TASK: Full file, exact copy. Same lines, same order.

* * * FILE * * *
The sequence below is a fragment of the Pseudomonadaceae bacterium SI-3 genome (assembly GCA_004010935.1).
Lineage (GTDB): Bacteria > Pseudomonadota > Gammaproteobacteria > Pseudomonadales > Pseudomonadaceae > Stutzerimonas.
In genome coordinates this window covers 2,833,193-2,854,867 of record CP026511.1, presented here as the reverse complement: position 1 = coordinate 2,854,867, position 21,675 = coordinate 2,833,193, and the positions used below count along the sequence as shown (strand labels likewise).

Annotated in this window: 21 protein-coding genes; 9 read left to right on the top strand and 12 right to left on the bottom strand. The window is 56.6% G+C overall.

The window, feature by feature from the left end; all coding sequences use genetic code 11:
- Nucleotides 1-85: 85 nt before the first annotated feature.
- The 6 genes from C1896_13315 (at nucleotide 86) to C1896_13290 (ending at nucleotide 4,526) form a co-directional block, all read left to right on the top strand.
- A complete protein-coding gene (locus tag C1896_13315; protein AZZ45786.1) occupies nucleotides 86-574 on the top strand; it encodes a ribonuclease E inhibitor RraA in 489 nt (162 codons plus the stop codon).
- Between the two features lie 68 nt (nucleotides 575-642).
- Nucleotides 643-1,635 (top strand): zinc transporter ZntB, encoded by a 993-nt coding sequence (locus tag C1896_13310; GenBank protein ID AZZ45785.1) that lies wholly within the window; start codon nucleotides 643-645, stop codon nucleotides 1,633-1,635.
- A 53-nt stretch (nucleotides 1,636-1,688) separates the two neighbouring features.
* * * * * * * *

The sequence below is a fragment of the Pseudomonadaceae bacterium SI-3 genome (assembly GCA_004010935.1).
Lineage (GTDB): Bacteria > Pseudomonadota > Gammaproteobacteria > Pseudomonadales > Pseudomonadaceae > Stutzerimonas.
In genome coordinates this window covers 2,833,193-2,854,867 of record CP026511.1, presented here as the reverse complement: position 1 = coordinate 2,854,867, position 21,675 = coordinate 2,833,193, and the positions used below count along the sequence as shown (strand labels likewise).

Annotated in this window: 21 protein-coding genes; 9 read left to right on the top strand and 12 right to left on the bottom strand. The window is 56.6% G+C overall.

The window, feature by feature from the left end; all coding sequences use genetic code 11:
- Nucleotides 1-85: 85 nt before the first annotated feature.
- The 6 genes from C1896_13315 (at nucleotide 86) to C1896_13290 (ending at nucleotide 4,526) form a co-directional block, all read left to right on the top strand.
- A complete protein-coding gene (locus tag C1896_13315; protein AZZ45786.1) occupies nucleotides 86-574 on the top strand; it encodes a ribonuclease E inhibitor RraA in 489 nt (162 codons plus the stop codon).
- Between the two features lie 68 nt (nucleotides 575-642).
- Nucleotides 643-1,635 (top strand): zinc transporter ZntB, encoded by a 993-nt coding sequence (locus tag C1896_13310; GenBank protein ID AZZ45785.1) that lies wholly within the window; start codon nucleotides 643-645, stop codon nucleotides 1,633-1,635.
- A 53-nt stretch (nucleotides 1,636-1,688) separates the two neighbouring features.